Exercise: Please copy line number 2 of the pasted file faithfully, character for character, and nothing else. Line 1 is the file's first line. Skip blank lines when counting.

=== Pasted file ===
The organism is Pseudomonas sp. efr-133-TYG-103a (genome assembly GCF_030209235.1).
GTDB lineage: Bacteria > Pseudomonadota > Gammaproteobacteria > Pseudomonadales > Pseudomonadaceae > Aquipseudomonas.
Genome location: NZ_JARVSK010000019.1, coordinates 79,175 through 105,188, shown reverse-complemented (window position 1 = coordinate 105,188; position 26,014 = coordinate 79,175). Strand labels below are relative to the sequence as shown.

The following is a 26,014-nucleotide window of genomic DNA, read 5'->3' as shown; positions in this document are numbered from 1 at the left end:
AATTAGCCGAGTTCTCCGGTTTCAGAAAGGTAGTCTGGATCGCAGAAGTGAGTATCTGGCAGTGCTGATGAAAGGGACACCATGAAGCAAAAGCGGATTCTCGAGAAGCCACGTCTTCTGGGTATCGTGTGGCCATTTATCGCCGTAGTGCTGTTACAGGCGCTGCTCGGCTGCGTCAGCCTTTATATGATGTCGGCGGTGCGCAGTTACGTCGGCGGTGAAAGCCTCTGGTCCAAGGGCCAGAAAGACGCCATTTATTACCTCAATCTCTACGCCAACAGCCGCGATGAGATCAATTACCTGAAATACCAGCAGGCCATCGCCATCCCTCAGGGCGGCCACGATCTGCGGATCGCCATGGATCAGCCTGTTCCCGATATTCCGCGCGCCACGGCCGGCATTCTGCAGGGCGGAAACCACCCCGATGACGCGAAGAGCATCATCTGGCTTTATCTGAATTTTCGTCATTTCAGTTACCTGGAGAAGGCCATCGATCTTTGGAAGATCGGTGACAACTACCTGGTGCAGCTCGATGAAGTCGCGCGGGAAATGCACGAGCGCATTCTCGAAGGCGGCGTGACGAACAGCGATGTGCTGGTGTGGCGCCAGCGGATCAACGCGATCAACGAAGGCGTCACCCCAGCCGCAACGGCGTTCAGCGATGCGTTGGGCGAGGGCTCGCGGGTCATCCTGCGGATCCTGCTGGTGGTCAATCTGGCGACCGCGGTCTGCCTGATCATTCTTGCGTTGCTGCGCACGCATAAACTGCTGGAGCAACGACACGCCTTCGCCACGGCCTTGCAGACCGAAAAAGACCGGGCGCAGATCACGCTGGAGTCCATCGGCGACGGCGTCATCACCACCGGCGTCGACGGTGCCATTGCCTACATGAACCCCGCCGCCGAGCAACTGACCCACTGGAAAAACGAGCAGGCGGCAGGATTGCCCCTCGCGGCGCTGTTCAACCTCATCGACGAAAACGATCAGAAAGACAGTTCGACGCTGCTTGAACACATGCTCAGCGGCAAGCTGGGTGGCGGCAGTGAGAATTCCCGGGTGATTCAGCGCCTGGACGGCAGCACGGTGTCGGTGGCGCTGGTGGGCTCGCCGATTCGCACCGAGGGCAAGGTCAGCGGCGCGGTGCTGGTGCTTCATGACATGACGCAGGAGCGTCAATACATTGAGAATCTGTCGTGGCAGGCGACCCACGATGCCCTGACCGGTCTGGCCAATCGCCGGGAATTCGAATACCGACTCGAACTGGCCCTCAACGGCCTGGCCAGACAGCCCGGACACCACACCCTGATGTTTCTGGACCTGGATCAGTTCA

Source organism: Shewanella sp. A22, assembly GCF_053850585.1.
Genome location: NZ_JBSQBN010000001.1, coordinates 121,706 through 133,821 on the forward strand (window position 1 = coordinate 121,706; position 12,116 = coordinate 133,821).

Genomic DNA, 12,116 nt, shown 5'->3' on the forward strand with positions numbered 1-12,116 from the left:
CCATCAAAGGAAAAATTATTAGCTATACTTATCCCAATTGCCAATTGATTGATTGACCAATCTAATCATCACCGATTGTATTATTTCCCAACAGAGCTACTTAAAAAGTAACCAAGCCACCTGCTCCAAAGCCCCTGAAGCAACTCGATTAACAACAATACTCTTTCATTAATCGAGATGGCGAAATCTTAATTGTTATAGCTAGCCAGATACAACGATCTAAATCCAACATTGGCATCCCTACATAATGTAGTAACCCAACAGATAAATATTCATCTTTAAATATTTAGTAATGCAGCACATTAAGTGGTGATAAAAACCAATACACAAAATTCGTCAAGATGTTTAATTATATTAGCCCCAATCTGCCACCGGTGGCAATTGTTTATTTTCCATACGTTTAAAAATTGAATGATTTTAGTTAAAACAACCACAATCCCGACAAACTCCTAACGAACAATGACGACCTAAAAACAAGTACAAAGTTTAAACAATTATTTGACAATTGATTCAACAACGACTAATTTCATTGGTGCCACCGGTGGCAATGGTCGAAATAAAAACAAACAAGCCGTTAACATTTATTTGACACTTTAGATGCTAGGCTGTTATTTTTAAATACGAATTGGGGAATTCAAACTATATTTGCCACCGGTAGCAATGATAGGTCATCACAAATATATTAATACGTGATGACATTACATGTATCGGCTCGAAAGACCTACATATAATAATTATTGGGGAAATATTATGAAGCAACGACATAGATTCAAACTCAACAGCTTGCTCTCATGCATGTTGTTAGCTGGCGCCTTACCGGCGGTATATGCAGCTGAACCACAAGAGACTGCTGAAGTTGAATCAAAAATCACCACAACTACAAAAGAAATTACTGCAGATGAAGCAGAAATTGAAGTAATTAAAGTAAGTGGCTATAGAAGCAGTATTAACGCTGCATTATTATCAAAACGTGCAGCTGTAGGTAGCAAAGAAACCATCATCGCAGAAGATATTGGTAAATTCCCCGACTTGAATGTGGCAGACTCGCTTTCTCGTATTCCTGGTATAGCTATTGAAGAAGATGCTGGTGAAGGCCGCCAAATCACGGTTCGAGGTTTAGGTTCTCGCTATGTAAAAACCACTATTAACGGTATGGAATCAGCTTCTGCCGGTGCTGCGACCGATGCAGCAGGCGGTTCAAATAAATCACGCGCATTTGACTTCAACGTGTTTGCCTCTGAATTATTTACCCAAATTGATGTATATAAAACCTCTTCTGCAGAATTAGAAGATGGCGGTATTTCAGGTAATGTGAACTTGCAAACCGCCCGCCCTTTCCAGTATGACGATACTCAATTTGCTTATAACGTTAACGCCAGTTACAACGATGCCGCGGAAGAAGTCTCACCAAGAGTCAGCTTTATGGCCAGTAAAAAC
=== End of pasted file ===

GTDB lineage: Bacteria > Pseudomonadota > Gammaproteobacteria > Pseudomonadales > Pseudomonadaceae > Aquipseudomonas.